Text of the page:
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Washington went back to the drawing board this offseason, and replaced 60% of its starting offensive line

Washington went back to the drawing board this offseason, and replaced 60% of its starting offensive line

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Seahawks Washington Football

Of last year’s starting offensive line for the Washington Football Team, only center Chase Roullier (73) and right guard Brandon Scherff (75) are expected to hold the same position in 2021.

The revolving door in Washington hasn’t stopped spinning yet.

Coach Ron Rivera made no secret of his desire to bring in new people on and off the field when he took the job last year, and that change will be felt on the offensive line this year.

The departure of former Virginia star Morgan Moses made the biggest headlines, but the team is rebuilding across the board, aiming to cut back on the 50 sacks it allowed last year, the second-most in the league only to Philadelphia.

Two starters return at their positions — center Chase Roullier was the first to sign a long-term deal in the Rivera era, and All-Pro Brandon Scherff returns for at least one more year at right guard under a franchise-tag contract. From there, Rivera is content to let things sort themselves out during training camp.

“Going forward there is nothing set in stone,” he said. “A lot of these positions will be very competitive.”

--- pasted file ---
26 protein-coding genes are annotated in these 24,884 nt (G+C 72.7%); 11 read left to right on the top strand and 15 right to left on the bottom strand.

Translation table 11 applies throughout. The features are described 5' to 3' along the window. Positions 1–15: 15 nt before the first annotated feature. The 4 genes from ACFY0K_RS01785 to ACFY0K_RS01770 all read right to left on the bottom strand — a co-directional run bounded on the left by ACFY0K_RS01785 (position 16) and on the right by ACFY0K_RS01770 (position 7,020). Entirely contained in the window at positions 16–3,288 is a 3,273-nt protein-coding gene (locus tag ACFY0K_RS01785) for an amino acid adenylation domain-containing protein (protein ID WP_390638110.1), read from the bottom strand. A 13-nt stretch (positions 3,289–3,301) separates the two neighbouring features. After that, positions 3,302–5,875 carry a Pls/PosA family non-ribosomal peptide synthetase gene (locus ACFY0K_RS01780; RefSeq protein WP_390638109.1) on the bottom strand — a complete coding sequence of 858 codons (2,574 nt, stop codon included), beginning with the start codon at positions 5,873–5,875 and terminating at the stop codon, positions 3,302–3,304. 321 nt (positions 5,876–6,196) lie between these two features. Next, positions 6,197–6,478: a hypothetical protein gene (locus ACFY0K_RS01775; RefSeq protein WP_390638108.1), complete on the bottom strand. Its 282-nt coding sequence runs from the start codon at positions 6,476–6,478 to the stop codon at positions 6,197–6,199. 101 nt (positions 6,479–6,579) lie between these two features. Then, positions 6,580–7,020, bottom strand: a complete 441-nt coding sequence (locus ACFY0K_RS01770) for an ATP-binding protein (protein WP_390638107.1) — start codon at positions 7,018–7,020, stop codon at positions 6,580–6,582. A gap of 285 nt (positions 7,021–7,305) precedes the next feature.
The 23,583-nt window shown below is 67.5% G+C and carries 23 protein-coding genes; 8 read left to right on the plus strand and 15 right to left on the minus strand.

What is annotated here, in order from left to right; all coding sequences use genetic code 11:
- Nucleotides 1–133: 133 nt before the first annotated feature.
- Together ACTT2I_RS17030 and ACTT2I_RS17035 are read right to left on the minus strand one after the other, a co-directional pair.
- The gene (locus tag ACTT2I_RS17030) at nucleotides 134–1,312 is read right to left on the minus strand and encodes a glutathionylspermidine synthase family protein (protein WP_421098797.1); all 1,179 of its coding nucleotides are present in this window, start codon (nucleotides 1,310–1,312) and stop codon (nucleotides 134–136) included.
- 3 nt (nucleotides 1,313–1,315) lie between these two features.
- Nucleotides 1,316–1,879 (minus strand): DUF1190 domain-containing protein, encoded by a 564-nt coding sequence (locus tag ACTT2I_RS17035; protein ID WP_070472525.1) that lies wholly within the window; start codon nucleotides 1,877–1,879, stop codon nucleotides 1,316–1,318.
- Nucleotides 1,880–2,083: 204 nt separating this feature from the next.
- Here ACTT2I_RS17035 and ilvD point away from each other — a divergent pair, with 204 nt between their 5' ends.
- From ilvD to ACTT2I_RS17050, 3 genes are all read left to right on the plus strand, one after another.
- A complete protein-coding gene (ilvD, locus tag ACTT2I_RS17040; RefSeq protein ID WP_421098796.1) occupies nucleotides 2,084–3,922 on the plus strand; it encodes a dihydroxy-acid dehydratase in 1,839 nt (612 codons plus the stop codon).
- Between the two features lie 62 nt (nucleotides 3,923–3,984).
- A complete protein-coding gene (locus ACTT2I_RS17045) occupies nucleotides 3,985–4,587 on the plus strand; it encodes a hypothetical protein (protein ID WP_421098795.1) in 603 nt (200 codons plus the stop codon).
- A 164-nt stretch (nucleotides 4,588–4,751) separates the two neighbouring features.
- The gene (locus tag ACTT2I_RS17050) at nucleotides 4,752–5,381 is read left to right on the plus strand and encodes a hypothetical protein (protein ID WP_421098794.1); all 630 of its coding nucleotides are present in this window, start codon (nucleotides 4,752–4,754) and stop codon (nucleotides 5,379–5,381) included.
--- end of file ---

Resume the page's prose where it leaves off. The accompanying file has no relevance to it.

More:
The big storyline early will be how quickly the young players come along, and whether they can challenge for starting spots entering Week 1.

Veteran players have the inside track on the other three jobs.

Charles Leno Jr. was signed to play left tackle, having arrived from the Chicago Bears, and former Washington player Ereck Flowers arrived via trade with Miami, and enters camp as the presumptive left guard.

At right guard, Cornelius Lucas appears to be the favorite, but he’ll be pushed by rookie Sam Cosmi, a second-round pick.

Flowers will feel heat from Saahdiq Charles, last year’s draft pick who missed almost all of his rookie season with various injuries.

“We drafted Cosmi, we do want him on the field, but we will put him on the field ... when he earns that opportunity,” Rivera said. “Lucas is a guy that we are taking a nice, hard look at. That’s going to be a very competitive position going into training camp.”

Leno steps into the most important role on the line, but won’t do so as a total novice in the system — his position coach in Chicago, Harry Hiestand, got his start at USC working under Washington offensive line coach John Matsko, and the two share a similar terminology.

Where Saahdiq Charles lands will be interesting to see — he worked as a tackle last year, but has primarily been a guard this offseason.

Rivera said moving players around is a way to build depth, something the team is lacking.

“We’ve got some good, young players that are going to be guys that will eventually transition to bigger roles for us,” the coach said.

“But right now, we are really pleased with the position flex that we have from our young players. I think wanting to remake it and create a competitive atmosphere is a big part of what we did.”

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